for piano (1979)

5 min.

4 March 1979
Robert Weinrich, piano
Festival of Piano Music: Tulane University
New Orleans, LA

Tulane University for the Festival of Piano Music, 1979, under a grant from the Andrew W. Mellon Foundation for the Enrichment of the Humanities

to Robert Weirich

Mestiere, for piano (1979), was commissioned by Tulane University for the 1979 Festival of Piano Music in New Orleans and is dedicated to Robert Weirich. The Festival created a context for it: my work would come on the first half of the program between Muzio Clementi's Piano Sonata, Op. 36, No. 3, in C Major (1797) and Alexander Scriabin's Piano Sonata No. 5, Op. 53, in F# Major (1907), followed by an alternating mix of etudes by Chopin and Debussy on the second half. Mestiere is a celebration of the contrasting sonorities – incisive and lyrical – that are natural to the piano. The Italian title can be translated as "craft, business, occupation – whatever is necessary to one's profession or art". By extension "Mestiere" is what one is and does, what is integral to one's life and work. The title comes from Cesare Pavese's collected journals, Il mestiere di vivere (1935-1950) (The Business of Living).

From the celebratory opening to the quiet, still ending, I play with sudden changes, expansions, and contractions of sounds. Dynamics and pedaling (all three are used) are gradated and subtle. I create areas of "frozen registration" from which I try to break free – a tone remains in a certain place until intuitively I feel that it must move. The freely, fast flowing music in Elliott Carter's Piano Sonata (1945-46) resonates in this work, and there are hints of a three-note gesture and a chord from Toru Takemitsu's Piano Distance (1961) where the music is the direct and natural result of sounds themselves. There is a direct quotation from the third movement, "Farben", Mässig ("Summer Morning by a Lake: Chord-Colors", Moderate), from Arnold Schoenberg's Five Pieces for Orchestra, Op. 16 (1909). I also adapted material from my earlier works, including they had ceased to talk (1975), Trusting Lightness (1975), and Eurydice (1978).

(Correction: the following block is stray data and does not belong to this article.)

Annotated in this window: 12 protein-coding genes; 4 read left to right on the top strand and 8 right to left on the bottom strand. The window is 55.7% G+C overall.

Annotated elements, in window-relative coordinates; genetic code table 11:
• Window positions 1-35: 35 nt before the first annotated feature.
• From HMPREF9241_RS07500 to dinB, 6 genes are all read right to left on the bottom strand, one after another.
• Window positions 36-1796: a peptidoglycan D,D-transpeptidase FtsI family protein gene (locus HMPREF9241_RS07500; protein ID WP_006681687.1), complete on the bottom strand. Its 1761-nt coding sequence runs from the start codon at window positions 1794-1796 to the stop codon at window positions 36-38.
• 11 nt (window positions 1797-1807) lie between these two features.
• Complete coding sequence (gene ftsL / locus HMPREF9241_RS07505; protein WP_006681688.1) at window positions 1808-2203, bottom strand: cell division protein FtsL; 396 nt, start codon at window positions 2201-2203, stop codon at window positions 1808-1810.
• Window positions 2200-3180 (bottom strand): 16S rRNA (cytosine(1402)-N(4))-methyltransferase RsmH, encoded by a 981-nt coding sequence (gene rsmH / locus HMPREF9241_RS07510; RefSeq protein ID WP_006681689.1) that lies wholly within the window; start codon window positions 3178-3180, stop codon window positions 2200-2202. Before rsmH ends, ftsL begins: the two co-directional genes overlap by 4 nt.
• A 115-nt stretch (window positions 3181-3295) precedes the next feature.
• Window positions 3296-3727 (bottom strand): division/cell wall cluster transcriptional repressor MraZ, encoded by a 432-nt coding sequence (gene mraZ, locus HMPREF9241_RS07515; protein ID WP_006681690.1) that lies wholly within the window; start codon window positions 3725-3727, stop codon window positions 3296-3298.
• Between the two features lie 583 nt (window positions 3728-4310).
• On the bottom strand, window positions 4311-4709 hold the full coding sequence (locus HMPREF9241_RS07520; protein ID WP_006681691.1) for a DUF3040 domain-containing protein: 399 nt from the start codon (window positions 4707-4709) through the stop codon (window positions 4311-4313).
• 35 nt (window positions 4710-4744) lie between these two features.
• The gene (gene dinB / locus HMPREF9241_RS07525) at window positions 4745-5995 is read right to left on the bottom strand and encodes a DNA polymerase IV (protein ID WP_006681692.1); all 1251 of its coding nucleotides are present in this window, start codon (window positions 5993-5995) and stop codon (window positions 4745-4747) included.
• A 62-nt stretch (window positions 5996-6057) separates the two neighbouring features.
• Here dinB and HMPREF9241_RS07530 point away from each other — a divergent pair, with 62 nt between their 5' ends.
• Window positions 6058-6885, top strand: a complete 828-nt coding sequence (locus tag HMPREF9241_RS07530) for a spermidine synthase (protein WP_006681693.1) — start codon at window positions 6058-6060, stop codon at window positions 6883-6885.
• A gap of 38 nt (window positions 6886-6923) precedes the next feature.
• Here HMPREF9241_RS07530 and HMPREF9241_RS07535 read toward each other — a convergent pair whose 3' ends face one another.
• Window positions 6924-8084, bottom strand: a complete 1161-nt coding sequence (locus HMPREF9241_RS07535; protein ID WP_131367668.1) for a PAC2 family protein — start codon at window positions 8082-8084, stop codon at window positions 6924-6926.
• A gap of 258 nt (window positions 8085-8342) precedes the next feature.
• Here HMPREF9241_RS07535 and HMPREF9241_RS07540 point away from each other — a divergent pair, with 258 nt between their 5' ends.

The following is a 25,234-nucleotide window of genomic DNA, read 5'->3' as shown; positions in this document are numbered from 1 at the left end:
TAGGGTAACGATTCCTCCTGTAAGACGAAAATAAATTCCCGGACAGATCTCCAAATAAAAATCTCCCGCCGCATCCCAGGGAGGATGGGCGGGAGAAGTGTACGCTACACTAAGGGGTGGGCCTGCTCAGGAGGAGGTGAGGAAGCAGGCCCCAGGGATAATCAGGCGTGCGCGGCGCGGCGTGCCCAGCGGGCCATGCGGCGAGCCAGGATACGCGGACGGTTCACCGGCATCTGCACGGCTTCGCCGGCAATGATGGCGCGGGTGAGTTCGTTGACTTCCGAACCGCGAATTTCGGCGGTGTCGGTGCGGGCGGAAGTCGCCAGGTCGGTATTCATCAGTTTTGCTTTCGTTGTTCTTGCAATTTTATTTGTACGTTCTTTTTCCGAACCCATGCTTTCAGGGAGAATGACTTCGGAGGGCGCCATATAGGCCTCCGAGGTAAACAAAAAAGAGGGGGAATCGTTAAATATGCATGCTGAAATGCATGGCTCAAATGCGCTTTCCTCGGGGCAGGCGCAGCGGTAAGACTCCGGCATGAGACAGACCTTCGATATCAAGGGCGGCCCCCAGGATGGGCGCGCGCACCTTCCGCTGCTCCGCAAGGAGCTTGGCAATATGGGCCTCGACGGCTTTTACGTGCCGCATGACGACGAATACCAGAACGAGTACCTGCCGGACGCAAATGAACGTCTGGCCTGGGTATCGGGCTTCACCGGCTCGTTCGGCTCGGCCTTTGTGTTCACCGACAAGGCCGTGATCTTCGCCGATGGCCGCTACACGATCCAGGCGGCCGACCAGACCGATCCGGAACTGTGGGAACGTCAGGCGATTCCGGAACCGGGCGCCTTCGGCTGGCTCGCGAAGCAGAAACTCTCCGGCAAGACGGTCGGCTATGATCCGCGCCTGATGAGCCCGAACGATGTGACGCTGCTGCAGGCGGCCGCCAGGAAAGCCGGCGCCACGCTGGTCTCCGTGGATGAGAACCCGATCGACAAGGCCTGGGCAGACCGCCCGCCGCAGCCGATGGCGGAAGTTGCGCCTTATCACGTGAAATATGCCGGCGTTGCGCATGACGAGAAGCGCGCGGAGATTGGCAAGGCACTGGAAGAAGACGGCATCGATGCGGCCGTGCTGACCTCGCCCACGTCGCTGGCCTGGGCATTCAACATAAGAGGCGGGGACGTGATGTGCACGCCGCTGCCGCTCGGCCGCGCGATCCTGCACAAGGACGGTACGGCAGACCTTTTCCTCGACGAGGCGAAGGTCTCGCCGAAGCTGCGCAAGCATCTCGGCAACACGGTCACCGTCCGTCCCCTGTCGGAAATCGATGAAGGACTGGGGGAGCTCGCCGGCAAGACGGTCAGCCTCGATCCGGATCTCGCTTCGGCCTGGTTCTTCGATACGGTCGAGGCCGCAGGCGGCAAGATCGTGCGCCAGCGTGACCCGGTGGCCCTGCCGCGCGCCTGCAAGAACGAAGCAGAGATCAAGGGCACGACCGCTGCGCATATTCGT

Mestiere may be performed together with Di Vivere, for clarinet in A and piano with flute, violin and violoncello (1981), which shares the same inspiration from Pavese's journals. Di Vivere may be performed as a quintet or a duet for clarinet in A and piano.

The quintet, the duet or the piano solo may be performed individually or in one of the following combinations:
I. Di Vivere duet and quintet
II. Mestiere and Di Vivere duet and quintet
III. Mestiere and Di Vivere quintet
IV. Mestiere and Di Vivere duet
Composer's Thoughts: Juxtaposed Landscapes

"The title, from the Italian, means 'craft.' A one-movement work, delicate yet powerful. Diverse sonorities integrated into a compelling structure. Dissonant, exploits entire keyboard range; florid, cadenza-like. Contains detailed performance instructions. Debussy Influence. Difficult."
Maurice Hinson, Guide to the Pianist's Repertoire (1987)